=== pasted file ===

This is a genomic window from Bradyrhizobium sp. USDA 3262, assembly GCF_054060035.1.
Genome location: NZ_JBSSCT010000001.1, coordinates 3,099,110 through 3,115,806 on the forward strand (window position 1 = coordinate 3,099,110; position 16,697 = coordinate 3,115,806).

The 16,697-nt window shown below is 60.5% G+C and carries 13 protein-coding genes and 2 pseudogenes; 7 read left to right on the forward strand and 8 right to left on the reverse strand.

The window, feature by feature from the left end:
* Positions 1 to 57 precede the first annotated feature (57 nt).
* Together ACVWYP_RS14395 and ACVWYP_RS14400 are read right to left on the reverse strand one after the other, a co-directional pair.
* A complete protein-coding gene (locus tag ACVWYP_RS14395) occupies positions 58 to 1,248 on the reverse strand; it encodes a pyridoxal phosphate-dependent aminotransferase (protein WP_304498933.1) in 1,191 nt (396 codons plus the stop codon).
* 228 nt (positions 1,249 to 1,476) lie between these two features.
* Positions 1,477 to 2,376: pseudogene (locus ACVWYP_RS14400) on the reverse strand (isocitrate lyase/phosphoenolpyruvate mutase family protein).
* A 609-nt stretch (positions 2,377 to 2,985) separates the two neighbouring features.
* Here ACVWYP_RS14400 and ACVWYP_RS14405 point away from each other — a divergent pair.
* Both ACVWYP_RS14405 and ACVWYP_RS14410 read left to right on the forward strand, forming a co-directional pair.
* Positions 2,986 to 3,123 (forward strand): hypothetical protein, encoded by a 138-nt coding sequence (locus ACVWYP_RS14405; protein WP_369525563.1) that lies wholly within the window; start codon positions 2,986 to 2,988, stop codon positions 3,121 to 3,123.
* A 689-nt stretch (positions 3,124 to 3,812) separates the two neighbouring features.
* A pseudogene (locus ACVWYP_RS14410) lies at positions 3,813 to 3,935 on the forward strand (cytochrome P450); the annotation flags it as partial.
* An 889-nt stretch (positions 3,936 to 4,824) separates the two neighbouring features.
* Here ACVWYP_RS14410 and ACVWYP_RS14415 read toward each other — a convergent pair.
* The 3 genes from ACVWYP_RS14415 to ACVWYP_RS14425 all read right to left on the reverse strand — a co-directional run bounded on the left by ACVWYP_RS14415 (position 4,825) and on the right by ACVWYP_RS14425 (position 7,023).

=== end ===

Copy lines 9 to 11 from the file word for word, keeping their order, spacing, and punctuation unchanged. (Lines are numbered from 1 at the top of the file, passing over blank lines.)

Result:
* Positions 1,477 to 2,376: pseudogene (locus ACVWYP_RS14400) on the reverse strand (isocitrate lyase/phosphoenolpyruvate mutase family protein).
* A 609-nt stretch (positions 2,377 to 2,985) separates the two neighbouring features.
* Here ACVWYP_RS14400 and ACVWYP_RS14405 point away from each other — a divergent pair.